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Photo by Tom Grey

Bird of the Month: California Quail

Become a bird expert! Every month we feature a different bird species of the San Francisco Bay Area. You can learn how to identify local birds and find out fun facts about our amazing feathered friends. Click on the pictures at the bottom of the page to learn about birds from previous months, and check back each month to see the latest species of interest!

Name: California Quail

Size: 9-11 inches

Wingspan: 13-15 inches

Diet: The California Quail eats seeds, leaves, flowers, and insects.

Behavior: This bird feeds by scratching the ground for seeds. It usually feeds in small flocks called coveys.

Habitat: This quail lives in scrubby areas such as chaparral, sagebrush, and foothill woodlands habitats in California, Oregon, and Washington. In the South Bay, California Quail can be seen at McClellan Ranch Park in Cupertino.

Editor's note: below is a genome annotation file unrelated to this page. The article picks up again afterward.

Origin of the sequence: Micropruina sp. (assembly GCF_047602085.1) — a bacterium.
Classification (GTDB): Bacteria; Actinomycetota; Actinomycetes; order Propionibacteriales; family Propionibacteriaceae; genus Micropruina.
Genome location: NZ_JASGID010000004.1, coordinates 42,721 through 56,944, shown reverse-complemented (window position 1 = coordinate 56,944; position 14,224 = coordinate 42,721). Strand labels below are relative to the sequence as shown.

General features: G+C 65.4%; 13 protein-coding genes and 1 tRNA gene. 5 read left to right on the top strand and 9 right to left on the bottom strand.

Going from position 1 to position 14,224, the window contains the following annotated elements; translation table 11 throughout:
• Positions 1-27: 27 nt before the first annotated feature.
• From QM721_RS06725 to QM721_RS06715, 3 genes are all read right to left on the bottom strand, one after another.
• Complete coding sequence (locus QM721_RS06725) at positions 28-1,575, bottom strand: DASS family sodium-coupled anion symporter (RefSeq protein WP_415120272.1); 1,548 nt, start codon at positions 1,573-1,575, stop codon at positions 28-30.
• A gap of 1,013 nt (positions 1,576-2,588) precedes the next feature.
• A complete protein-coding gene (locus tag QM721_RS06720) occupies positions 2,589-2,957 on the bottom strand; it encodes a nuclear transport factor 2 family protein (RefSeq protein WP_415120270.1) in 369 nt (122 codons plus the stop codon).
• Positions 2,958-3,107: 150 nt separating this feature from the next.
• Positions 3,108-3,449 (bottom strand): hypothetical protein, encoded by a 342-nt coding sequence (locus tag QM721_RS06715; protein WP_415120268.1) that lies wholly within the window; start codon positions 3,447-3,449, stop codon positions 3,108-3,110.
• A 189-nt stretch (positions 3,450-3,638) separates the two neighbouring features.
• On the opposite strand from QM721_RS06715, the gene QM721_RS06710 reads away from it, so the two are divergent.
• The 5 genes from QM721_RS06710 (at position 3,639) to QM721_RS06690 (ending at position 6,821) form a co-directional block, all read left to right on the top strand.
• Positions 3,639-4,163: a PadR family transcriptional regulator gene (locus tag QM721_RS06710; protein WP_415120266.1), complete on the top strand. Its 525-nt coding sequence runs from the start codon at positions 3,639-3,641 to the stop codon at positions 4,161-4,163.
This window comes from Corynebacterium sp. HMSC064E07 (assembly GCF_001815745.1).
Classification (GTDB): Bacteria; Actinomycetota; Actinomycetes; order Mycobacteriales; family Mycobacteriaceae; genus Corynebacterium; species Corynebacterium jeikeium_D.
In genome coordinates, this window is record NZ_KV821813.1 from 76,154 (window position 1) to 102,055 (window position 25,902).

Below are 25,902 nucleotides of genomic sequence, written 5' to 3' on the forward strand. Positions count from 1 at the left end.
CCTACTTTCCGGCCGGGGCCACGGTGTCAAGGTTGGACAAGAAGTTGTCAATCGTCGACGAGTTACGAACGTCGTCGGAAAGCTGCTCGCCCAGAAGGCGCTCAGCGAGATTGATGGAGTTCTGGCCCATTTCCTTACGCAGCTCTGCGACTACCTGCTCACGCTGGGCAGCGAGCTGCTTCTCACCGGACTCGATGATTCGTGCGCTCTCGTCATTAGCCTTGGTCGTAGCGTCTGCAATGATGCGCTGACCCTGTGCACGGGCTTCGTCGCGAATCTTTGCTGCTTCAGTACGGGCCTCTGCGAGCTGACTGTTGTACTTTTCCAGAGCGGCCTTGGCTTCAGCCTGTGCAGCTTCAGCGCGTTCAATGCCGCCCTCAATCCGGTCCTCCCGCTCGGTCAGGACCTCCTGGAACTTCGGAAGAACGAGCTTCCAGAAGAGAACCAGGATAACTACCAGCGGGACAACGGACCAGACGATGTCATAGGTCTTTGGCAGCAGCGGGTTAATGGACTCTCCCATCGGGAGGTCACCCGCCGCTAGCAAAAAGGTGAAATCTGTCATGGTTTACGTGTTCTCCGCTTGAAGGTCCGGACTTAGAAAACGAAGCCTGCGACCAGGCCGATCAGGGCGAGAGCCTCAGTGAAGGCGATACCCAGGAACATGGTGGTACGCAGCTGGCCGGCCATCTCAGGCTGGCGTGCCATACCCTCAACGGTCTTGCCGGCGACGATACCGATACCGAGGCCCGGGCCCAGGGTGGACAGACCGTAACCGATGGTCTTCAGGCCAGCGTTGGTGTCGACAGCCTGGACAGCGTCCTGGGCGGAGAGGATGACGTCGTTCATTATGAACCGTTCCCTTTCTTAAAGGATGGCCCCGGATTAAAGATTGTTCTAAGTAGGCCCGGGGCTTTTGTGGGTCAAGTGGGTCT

Field Markings: Look for a medium-sized plump bird with topknot and a belly scaled in bluff and black. Male quails have a black face outlined by white chinstrap and blue-grey breast, with a comma-shaped topknot of black plumes. Females are duller and browner in coloring.

Fun Facts: The California Quail's topknot is made up of a cluster of 6 feathers.

Protozoans, a type of single-celled organism, in their intestines help the California Quail digest vegetation. Chicks acquire the protozoans by pecking at adults’ feces.

Status: The California Quail population is strong, but may be threatened by habitat degradation and loss due to commercial large-scale farming.

Migratory Route: The California Quail is resident year-round on the west coast, and does not migrate

Credits: Calkins, J.D., J.C. Hagelin, and D.F. Lott. 1999. California Quail (Callipepla californica). In Birds of North American, No. 473 (A. Pool and F. Gill, eds). The Birds of North America, Inc., Philadelphica, PA.

Field Guide to the Birds of North America. 4th ed. Washington, D.C.: National Geographic, 2002.

All About Birds Online Bird Guide. Cornell Lab of Ornithology. April 16, 2006